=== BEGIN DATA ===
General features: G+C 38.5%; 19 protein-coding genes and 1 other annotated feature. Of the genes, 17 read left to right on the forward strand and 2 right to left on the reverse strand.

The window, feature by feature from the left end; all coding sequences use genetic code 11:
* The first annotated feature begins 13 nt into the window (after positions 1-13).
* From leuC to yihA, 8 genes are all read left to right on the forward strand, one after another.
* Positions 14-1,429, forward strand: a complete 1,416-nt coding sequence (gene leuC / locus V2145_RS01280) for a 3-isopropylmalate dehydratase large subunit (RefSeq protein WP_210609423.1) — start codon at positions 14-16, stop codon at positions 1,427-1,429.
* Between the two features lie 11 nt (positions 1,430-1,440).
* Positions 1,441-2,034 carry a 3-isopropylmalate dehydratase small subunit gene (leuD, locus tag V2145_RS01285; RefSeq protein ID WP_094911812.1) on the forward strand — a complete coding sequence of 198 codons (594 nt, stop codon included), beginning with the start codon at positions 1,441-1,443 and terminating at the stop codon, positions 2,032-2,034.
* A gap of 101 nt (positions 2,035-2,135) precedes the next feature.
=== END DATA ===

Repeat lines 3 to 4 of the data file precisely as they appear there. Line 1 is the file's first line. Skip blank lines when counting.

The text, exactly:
* The first annotated feature begins 13 nt into the window (after positions 1-13).
* From leuC to yihA, 8 genes are all read left to right on the forward strand, one after another.